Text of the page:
Brandon Marshall cautions Giants: Keep Odell Beckham talk 'in-house'

FLORHAM PARK, N.J. -- New York Jets wide receiver Brandon Marshall waded into theOdell Beckham Jr.firestorm Wednesday, fiercely defending Beckham and claiming the New York Giants are "playing with fire" by speaking out publicly about his behavior.

"Those guys over there need to be really careful," Marshall said Wednesday. "They don't need to be speaking out on their teammate. They need to keep that in-house because they could lose him. I'm being honest.

"They need to rally behind him and give him the support he needs and handle that stuff in-house, whether good or bad, because whether they like it or not: He's the best player on that team."

Marshall, 32, once regarded as a problem child, reached out to Beckham last week after the receiver's sideline tantrum against theWashington Redskins. Beckham had another blowup in Monday night's loss to the Minnesota Vikings.

"He's the type of guy that he can play with anger, he can play with rage," Marshall said. "That's not a distraction for him. He doesn't need a sports psychologist for that because he's still going to make that magnificent, one-handed catch.

"The problem is it may be a distraction for his teammates. There are some things that he's done where guys don't want to answer the same question every single week. As far as him personally needing help, he doesn't need help. He's still going to produce and be the beast he is."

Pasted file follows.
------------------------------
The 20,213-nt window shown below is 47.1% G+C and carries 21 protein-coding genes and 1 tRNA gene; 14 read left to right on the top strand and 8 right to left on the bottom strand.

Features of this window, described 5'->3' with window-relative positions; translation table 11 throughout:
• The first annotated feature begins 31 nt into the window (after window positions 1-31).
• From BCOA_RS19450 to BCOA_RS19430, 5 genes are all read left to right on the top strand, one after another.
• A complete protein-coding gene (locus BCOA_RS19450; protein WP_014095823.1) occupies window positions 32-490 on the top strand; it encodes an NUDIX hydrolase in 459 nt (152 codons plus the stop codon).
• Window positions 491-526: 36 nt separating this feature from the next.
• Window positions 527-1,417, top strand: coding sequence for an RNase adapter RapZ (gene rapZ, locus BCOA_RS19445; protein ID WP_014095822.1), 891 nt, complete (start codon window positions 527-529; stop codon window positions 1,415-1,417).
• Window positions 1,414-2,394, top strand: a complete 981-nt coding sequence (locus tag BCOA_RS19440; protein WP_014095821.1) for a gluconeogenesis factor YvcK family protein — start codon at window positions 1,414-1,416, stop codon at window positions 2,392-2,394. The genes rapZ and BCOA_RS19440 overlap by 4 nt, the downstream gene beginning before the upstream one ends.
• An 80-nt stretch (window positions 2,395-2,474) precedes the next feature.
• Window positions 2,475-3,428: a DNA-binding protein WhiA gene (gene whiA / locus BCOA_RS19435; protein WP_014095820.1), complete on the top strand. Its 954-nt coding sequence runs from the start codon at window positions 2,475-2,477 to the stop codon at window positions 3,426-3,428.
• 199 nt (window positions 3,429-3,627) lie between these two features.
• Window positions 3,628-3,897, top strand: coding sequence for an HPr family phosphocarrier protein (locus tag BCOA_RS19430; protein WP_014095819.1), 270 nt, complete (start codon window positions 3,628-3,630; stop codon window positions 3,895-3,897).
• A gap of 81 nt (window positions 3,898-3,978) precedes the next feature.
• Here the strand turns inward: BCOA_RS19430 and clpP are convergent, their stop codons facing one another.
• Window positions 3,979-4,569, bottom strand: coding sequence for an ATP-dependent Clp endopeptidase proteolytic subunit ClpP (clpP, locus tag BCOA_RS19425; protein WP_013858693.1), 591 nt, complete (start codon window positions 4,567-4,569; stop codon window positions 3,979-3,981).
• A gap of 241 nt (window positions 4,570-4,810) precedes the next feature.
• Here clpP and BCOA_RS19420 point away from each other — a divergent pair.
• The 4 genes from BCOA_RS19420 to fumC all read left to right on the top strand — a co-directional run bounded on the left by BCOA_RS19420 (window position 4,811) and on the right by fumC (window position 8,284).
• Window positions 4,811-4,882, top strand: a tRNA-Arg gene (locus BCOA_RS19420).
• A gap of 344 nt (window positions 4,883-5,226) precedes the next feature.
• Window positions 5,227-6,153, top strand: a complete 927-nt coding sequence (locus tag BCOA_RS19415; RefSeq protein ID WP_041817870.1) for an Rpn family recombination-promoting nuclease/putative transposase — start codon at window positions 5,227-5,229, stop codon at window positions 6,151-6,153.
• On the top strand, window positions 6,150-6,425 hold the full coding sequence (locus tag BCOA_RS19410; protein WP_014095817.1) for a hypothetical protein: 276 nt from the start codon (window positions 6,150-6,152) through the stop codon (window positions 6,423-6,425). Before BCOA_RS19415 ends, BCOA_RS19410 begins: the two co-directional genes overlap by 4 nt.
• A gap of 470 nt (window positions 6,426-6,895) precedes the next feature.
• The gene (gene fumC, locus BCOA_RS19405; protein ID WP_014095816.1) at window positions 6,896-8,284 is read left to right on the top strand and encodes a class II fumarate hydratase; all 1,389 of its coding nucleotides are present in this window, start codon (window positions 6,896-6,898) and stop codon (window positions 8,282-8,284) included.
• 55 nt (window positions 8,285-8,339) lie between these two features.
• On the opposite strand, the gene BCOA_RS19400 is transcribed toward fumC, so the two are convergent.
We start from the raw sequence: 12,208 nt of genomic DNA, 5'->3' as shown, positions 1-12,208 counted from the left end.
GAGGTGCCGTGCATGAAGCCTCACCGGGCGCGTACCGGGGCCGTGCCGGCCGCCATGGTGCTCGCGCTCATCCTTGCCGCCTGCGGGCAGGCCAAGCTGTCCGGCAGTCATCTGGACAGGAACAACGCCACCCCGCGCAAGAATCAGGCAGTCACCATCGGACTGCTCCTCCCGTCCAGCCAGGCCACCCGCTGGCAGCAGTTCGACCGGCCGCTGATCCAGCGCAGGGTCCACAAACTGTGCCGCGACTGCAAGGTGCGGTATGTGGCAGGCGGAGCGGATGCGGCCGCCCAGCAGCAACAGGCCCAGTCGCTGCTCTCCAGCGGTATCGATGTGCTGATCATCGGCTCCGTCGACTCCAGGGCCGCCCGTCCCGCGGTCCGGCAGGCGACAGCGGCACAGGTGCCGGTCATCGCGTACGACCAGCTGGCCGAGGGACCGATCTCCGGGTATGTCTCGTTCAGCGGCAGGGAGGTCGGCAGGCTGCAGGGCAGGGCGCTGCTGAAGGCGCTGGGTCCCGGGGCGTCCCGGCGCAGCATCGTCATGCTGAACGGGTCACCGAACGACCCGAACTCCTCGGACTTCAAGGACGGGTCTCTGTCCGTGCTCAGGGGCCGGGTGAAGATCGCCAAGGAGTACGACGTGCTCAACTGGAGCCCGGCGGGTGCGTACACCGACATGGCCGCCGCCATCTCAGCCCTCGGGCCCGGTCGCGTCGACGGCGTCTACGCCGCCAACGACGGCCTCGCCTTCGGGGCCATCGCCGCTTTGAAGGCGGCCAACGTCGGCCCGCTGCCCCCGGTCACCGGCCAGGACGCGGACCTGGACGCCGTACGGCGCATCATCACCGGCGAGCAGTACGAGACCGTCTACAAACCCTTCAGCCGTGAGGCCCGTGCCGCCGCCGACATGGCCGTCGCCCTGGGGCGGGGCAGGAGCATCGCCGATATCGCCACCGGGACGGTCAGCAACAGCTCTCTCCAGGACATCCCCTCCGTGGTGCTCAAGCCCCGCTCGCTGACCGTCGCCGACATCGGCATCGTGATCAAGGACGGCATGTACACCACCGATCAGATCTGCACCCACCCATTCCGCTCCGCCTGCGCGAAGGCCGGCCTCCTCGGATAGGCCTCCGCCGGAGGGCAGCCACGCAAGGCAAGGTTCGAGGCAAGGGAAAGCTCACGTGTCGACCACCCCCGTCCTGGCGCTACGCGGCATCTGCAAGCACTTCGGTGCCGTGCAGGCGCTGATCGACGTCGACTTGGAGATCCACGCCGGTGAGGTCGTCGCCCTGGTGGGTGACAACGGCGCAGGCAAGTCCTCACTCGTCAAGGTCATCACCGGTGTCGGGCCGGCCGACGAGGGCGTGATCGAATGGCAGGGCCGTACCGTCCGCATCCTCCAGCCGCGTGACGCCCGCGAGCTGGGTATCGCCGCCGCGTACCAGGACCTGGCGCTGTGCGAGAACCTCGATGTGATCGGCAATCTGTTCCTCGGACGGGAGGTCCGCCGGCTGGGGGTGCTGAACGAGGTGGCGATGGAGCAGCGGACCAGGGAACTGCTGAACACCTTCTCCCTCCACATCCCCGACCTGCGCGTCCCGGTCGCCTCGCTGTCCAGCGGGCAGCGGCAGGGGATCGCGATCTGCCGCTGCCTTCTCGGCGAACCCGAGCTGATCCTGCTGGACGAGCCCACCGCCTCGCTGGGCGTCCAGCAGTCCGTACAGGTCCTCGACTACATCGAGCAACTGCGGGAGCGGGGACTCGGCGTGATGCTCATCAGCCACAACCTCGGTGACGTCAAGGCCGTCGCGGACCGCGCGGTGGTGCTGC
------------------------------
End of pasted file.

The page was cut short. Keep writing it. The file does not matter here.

Marshall scoffed at the notion the Giants would be best served by benching Beckham.

"That's not good business," he said.

Marshall acknowledged that Beckham can "channel [his anger] a bit better, but there's a thin line. He has to be himself. Monday night, he was not himself. That's not good for them, the coach coming out and saying, 'He needs to do this.' No, that's the wrong way. You're playing with fire right there."

The Giants don't want to see Beckham change, either. They still want him to play with the same fire that helped him set the NFL record for most receiving yards in his first two professional seasons.

"I think he has great passion for the game and a great desire to be one heck of a player, and one thing I'd hate to see him lose is that drive and that passion," Giants coach Ben McAdoo said. "I like him as a salty, competitive player. That is when he plays at his best. We just need to be productive when we're doing it."

Beckham has six unsportsmanlike conduct, unnecessary roughness or taunting penalties in 31 career games. But quarterback Eli Manning remained unconcerned after Monday night's latest infraction for taunting.

"Well, again, I don't know if he should've been called for it. He felt he was hit late. He didn't hit anybody late," Manning said. "He seemed to be complaining more to the ref about it than anything. He obviously got called for taunting. I don't know if that was a taunting necessarily.

"He had one incident last year that I feel is inappropriate with [Josh] Norman, and since that I don't think he's done anything that has been harmful to another player. So I don't think it's a big deal."

Marshall called Beckham one of the top five players in the NFL, claiming there's a lot of pressure on him.

"There are two cameras on him every Sunday," Marshall said. "It's part of the process. LeBron James went through it, too. This comes with the territory of being a superstar. It comes with it. He's going to be OK."

ESPN Giants reporter Jordan Raanan contributed to this report.

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